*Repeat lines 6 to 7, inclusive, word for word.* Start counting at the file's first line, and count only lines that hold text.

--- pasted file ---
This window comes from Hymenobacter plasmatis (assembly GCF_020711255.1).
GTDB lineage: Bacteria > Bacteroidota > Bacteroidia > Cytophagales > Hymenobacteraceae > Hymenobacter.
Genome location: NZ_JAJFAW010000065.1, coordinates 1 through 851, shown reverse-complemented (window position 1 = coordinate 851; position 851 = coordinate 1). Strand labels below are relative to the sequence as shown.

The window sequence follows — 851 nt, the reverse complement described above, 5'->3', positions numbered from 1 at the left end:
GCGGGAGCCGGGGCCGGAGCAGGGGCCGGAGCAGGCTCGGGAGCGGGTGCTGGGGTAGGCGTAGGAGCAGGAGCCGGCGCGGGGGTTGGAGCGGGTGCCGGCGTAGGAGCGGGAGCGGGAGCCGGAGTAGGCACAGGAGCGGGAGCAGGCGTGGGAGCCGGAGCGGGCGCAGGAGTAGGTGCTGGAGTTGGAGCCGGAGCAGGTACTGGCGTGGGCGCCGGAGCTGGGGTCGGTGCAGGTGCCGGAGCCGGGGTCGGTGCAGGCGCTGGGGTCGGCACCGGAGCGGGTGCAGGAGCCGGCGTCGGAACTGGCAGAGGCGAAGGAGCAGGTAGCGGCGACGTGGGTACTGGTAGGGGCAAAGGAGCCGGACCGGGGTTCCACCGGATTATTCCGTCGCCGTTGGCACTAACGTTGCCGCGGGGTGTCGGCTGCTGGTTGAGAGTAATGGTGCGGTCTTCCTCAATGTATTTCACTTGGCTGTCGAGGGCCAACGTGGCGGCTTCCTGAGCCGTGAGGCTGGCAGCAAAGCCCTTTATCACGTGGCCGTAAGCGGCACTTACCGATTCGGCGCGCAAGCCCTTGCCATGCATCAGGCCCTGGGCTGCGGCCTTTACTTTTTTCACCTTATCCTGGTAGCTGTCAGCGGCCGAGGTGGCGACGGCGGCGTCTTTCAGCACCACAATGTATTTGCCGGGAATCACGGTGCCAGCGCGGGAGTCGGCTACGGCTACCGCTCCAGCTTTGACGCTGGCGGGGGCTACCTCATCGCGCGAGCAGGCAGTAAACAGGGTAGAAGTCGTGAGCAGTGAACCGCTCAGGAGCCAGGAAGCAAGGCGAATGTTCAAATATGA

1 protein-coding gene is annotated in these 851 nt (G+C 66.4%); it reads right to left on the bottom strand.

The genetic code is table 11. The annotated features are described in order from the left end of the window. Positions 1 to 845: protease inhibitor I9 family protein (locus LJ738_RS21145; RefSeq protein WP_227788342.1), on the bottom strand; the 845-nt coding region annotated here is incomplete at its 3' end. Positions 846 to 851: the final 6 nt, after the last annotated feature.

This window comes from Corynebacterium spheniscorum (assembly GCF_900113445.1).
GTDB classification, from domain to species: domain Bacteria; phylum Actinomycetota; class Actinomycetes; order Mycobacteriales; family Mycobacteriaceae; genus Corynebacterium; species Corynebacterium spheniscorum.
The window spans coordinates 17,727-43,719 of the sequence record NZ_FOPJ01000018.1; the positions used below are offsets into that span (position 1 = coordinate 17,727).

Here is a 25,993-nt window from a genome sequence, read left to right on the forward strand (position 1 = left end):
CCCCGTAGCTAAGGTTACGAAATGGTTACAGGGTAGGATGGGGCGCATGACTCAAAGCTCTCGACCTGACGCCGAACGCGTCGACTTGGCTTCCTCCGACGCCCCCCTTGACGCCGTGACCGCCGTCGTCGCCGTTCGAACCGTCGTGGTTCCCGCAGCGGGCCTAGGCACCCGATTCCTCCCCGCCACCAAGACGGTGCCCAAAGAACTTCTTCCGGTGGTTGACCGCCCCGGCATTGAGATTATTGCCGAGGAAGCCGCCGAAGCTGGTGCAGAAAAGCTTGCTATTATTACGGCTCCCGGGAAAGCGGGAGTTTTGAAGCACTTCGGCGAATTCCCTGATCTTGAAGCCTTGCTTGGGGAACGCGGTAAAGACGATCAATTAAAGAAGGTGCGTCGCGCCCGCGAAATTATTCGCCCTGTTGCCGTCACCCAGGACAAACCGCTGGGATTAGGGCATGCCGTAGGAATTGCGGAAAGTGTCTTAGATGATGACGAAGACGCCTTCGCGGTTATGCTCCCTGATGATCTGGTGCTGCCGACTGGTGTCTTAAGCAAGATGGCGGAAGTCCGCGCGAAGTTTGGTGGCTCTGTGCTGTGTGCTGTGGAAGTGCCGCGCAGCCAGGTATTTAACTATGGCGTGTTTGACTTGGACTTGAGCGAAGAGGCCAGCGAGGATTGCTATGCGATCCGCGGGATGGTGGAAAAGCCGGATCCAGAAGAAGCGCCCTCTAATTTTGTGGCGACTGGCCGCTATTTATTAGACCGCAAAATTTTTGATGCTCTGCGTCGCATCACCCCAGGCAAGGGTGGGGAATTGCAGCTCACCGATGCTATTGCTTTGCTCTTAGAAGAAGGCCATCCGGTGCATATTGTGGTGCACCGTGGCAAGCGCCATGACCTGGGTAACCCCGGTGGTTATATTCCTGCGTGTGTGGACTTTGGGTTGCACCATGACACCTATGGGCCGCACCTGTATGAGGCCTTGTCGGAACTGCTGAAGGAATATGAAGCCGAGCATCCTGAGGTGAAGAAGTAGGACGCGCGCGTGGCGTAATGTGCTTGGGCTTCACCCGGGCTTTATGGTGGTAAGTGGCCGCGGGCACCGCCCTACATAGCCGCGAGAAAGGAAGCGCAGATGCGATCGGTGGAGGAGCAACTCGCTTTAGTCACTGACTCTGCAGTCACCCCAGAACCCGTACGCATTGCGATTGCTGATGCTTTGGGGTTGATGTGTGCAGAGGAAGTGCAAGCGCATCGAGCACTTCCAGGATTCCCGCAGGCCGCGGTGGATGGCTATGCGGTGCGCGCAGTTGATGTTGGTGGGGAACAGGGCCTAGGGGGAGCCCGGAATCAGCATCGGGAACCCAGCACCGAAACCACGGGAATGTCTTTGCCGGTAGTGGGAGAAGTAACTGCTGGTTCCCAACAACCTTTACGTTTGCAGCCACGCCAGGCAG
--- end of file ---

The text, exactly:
1 protein-coding gene is annotated in these 851 nt (G+C 66.4%); it reads right to left on the bottom strand.

The genetic code is table 11. The annotated features are described in order from the left end of the window. Positions 1 to 845: protease inhibitor I9 family protein (locus LJ738_RS21145; RefSeq protein WP_227788342.1), on the bottom strand; the 845-nt coding region annotated here is incomplete at its 3' end. Positions 846 to 851: the final 6 nt, after the last annotated feature.